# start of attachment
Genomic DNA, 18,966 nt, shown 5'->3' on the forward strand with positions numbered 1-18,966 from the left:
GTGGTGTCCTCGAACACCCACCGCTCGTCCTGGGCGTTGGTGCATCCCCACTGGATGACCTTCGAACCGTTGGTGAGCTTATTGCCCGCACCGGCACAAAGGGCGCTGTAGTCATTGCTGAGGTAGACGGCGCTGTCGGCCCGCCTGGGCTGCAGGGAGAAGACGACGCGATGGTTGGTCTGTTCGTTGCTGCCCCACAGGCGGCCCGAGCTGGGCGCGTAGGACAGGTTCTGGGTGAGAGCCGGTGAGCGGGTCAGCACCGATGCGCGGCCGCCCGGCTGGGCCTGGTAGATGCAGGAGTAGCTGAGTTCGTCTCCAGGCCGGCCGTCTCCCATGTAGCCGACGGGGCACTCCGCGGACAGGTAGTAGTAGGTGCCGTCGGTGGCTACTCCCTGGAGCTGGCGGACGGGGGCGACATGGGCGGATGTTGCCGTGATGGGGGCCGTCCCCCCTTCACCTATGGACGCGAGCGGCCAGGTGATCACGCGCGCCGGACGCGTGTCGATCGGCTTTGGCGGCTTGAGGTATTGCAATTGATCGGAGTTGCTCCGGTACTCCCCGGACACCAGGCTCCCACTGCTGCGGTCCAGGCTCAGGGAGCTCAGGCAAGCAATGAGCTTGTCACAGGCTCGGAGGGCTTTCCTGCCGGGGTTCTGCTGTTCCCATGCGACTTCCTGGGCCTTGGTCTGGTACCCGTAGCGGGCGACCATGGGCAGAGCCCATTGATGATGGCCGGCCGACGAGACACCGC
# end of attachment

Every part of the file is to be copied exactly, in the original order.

Genomic DNA, 18,966 nt, shown 5'->3' on the forward strand with positions numbered 1-18,966 from the left:
GTGGTGTCCTCGAACACCCACCGCTCGTCCTGGGCGTTGGTGCATCCCCACTGGATGACCTTCGAACCGTTGGTGAGCTTATTGCCCGCACCGGCACAAAGGGCGCTGTAGTCATTGCTGAGGTAGACGGCGCTGTCGGCCCGCCTGGGCTGCAGGGAGAAGACGACGCGATGGTTGGTCTGTTCGTTGCTGCCCCACAGGCGGCCCGAGCTGGGCGCGTAGGACAGGTTCTGGGTGAGAGCCGGTGAGCGGGTCAGCACCGATGCGCGGCCGCCCGGCTGGGCCTGGTAGATGCAGGAGTAGCTGAGTTCGTCTCCAGGCCGGCCGTCTCCCATGTAGCCGACGGGGCACTCCGCGGACAGGTAGTAGTAGGTGCCGTCGGTGGCTACTCCCTGGAGCTGGCGGACGGGGGCGACATGGGCGGATGTTGCCGTGATGGGGGCCGTCCCCCCTTCACCTATGGACGCGAGCGGCCAGGTGATCACGCGCGCCGGACGCGTGTCGATCGGCTTTGGCGGCTTGAGGTATTGCAATTGATCGGAGTTGCTCCGGTACTCCCCGGACACCAGGCTCCCACTGCTGCGGTCCAGGCTCAGGGAGCTCAGGCAAGCAATGAGCTTGTCACAGGCTCGGAGGGCTTTCCTGCCGGGGTTCTGCTGTTCCCATGCGACTTCCTGGGCCTTGGTCTGGTACCCGTAGCGGGCGACCATGGGCAGAGCCCATTGATGATGGCCGGCCGACGAGACACCGC